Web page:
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Charles Spurgeon's Illustration Collection
No man is likely to accomplish much who moodily indulges a desponding view of his own capacities. By God's help the weakest of us may be strong, and it is the way to become so, to resolve never to give up a good work till we have tried our best to achieve it. To think nothing impossible is the privilege of faith. We deprecate the indolent cowardice of the man who always felt assured that every new enterprise would be too much for him, and therefore declined it; but we admire the pluck of the ploughman who was asked on his cross- examination if he could read Greek, .and replied he did not know, because he had never tried. Those Suffolk horses which will pull at a post till they drop are worth a thousand times as much as jibbing animals that run back as soon as ever the collar begins to press them.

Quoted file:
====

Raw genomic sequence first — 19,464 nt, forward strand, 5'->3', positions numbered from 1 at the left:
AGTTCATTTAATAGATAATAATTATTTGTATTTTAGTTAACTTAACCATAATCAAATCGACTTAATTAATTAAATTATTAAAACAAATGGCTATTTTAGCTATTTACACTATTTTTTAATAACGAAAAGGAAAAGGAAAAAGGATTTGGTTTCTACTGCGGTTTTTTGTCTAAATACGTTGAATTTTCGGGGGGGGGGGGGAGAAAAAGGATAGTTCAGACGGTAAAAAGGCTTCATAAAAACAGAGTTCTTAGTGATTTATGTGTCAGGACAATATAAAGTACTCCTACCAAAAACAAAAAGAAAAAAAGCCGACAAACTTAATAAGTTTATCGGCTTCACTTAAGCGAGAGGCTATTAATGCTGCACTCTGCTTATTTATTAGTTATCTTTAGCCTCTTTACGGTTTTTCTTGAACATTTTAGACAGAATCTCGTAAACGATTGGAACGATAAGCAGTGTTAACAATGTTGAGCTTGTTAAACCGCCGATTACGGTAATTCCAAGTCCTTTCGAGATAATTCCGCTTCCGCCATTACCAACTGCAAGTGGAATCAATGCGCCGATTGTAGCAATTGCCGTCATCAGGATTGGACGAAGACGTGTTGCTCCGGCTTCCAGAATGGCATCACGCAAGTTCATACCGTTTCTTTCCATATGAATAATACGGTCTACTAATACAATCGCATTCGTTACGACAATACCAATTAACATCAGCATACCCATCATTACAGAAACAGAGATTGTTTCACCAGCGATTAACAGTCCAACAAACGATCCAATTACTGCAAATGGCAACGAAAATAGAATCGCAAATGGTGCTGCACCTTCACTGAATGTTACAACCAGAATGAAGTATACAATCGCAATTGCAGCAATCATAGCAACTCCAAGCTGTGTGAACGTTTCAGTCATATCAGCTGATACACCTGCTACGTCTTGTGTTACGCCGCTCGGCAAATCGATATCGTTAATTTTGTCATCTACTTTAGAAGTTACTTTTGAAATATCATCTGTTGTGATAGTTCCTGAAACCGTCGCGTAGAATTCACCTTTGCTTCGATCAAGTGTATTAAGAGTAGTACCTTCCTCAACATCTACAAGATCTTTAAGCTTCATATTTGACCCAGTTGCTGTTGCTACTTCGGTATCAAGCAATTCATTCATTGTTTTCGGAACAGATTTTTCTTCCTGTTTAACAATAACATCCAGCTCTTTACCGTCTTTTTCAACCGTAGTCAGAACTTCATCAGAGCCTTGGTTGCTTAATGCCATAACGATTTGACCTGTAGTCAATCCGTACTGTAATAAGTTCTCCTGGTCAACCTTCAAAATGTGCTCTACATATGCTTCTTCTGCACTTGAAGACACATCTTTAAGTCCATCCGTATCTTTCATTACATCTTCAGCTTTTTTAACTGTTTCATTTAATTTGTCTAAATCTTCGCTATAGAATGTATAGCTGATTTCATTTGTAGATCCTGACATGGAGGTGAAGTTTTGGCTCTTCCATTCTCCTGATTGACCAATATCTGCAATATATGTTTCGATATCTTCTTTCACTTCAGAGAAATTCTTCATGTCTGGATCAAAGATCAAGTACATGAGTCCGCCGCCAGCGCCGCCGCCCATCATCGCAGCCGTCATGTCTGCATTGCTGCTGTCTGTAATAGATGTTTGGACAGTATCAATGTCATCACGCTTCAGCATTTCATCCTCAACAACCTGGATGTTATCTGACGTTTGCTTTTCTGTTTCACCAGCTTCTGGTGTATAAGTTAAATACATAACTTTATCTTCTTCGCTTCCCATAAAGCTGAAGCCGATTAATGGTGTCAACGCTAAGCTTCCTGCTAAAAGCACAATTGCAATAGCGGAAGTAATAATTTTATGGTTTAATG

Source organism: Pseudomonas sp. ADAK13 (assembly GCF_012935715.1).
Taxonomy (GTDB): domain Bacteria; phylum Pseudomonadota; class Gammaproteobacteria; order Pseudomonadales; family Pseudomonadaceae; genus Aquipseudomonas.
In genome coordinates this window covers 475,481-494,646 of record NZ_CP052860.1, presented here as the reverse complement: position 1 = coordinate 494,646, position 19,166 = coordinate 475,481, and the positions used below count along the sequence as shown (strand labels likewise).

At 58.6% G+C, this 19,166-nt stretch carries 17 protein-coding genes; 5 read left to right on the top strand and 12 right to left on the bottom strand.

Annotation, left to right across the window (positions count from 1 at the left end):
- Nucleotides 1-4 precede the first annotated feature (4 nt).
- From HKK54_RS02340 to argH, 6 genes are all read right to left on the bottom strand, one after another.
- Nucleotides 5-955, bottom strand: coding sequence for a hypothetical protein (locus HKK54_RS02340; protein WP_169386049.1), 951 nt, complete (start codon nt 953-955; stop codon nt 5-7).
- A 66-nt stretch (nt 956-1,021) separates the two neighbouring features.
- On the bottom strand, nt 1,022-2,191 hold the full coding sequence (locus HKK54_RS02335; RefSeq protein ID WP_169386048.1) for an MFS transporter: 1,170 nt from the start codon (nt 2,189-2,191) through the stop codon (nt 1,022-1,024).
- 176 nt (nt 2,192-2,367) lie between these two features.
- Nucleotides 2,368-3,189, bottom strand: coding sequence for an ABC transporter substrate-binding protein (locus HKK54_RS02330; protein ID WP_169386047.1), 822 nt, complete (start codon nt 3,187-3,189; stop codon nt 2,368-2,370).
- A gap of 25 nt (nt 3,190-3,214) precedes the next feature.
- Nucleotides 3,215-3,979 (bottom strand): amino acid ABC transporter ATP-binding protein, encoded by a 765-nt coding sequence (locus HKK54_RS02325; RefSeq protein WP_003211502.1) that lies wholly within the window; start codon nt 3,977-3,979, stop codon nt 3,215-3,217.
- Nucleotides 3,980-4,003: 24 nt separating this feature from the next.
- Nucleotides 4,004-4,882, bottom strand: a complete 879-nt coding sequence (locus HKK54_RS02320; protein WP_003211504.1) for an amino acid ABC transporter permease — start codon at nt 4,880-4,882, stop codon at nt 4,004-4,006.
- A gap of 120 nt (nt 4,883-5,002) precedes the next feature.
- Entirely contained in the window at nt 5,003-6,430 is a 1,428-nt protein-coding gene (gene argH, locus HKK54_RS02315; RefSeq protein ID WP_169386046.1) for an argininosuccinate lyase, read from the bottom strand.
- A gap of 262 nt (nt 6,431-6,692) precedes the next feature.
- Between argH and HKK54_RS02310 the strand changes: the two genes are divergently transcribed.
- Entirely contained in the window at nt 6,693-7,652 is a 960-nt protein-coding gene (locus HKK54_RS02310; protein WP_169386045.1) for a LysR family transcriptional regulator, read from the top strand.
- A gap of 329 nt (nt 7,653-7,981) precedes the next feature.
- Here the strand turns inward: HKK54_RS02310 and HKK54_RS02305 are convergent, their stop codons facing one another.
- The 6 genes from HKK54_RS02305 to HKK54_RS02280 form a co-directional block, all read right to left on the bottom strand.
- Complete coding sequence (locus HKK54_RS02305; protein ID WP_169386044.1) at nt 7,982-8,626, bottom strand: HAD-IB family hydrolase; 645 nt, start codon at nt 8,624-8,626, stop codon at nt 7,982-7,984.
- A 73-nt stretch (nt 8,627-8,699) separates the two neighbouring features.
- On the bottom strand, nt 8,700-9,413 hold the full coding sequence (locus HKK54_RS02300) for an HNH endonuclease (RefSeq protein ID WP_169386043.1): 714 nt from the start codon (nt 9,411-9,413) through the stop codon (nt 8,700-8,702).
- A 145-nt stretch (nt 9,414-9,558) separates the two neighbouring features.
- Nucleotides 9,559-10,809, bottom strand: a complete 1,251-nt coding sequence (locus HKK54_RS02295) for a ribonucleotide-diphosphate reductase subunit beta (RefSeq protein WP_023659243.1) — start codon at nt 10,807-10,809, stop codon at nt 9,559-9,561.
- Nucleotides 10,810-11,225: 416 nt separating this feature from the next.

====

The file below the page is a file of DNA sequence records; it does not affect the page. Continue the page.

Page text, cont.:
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Spurgeon, Charles. Entry for 'Try'. Charles Spurgeon's Illustration Collection. https://www.studylight.org/dictionaries/eng/fff/t/try.html. 1870.
the Week of Proper 14 / Ordinary 19